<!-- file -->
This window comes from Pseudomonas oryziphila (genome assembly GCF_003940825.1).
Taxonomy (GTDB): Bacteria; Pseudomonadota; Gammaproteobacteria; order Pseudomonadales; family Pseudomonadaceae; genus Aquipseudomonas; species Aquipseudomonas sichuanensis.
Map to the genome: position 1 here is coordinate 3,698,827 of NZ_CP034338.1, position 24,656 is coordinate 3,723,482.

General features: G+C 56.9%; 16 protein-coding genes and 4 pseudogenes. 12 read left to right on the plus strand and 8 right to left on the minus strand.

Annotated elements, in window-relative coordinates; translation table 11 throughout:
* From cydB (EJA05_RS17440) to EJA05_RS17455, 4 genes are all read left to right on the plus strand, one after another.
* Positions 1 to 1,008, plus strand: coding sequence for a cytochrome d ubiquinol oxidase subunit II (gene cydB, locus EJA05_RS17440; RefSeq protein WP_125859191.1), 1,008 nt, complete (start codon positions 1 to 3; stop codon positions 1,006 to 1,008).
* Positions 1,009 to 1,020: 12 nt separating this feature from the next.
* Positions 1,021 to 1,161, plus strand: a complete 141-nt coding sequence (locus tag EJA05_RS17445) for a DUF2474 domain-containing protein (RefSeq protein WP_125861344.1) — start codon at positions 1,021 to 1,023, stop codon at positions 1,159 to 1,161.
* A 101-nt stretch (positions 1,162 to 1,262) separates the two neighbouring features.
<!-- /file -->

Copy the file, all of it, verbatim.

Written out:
This window comes from Pseudomonas oryziphila (genome assembly GCF_003940825.1).
Taxonomy (GTDB): Bacteria; Pseudomonadota; Gammaproteobacteria; order Pseudomonadales; family Pseudomonadaceae; genus Aquipseudomonas; species Aquipseudomonas sichuanensis.
Map to the genome: position 1 here is coordinate 3,698,827 of NZ_CP034338.1, position 24,656 is coordinate 3,723,482.

General features: G+C 56.9%; 16 protein-coding genes and 4 pseudogenes. 12 read left to right on the plus strand and 8 right to left on the minus strand.

Annotated elements, in window-relative coordinates; translation table 11 throughout:
* From cydB (EJA05_RS17440) to EJA05_RS17455, 4 genes are all read left to right on the plus strand, one after another.
* Positions 1 to 1,008, plus strand: coding sequence for a cytochrome d ubiquinol oxidase subunit II (gene cydB, locus EJA05_RS17440; RefSeq protein WP_125859191.1), 1,008 nt, complete (start codon positions 1 to 3; stop codon positions 1,006 to 1,008).
* Positions 1,009 to 1,020: 12 nt separating this feature from the next.
* Positions 1,021 to 1,161, plus strand: a complete 141-nt coding sequence (locus tag EJA05_RS17445) for a DUF2474 domain-containing protein (RefSeq protein WP_125861344.1) — start codon at positions 1,021 to 1,023, stop codon at positions 1,159 to 1,161.
* A 101-nt stretch (positions 1,162 to 1,262) separates the two neighbouring features.